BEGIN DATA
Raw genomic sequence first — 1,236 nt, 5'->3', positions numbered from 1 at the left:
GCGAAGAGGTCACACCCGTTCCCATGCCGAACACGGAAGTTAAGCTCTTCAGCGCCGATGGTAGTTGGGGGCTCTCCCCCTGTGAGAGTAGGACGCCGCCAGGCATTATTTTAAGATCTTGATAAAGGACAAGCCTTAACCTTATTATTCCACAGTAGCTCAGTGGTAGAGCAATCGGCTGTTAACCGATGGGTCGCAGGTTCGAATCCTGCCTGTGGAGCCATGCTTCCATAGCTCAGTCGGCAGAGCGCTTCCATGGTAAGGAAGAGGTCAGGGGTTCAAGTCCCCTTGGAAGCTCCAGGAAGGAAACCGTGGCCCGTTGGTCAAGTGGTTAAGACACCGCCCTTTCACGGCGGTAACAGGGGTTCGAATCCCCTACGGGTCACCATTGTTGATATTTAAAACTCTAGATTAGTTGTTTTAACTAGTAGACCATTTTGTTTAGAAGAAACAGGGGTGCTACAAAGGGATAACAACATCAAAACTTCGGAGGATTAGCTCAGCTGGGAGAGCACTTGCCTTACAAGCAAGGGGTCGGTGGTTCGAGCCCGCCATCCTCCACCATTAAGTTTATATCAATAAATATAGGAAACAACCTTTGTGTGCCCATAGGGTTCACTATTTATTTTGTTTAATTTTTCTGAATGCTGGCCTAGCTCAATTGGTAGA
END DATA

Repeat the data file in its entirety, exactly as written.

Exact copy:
Raw genomic sequence first — 1,236 nt, 5'->3', positions numbered from 1 at the left:
GCGAAGAGGTCACACCCGTTCCCATGCCGAACACGGAAGTTAAGCTCTTCAGCGCCGATGGTAGTTGGGGGCTCTCCCCCTGTGAGAGTAGGACGCCGCCAGGCATTATTTTAAGATCTTGATAAAGGACAAGCCTTAACCTTATTATTCCACAGTAGCTCAGTGGTAGAGCAATCGGCTGTTAACCGATGGGTCGCAGGTTCGAATCCTGCCTGTGGAGCCATGCTTCCATAGCTCAGTCGGCAGAGCGCTTCCATGGTAAGGAAGAGGTCAGGGGTTCAAGTCCCCTTGGAAGCTCCAGGAAGGAAACCGTGGCCCGTTGGTCAAGTGGTTAAGACACCGCCCTTTCACGGCGGTAACAGGGGTTCGAATCCCCTACGGGTCACCATTGTTGATATTTAAAACTCTAGATTAGTTGTTTTAACTAGTAGACCATTTTGTTTAGAAGAAACAGGGGTGCTACAAAGGGATAACAACATCAAAACTTCGGAGGATTAGCTCAGCTGGGAGAGCACTTGCCTTACAAGCAAGGGGTCGGTGGTTCGAGCCCGCCATCCTCCACCATTAAGTTTATATCAATAAATATAGGAAACAACCTTTGTGTGCCCATAGGGTTCACTATTTATTTTGTTTAATTTTTCTGAATGCTGGCCTAGCTCAATTGGTAGA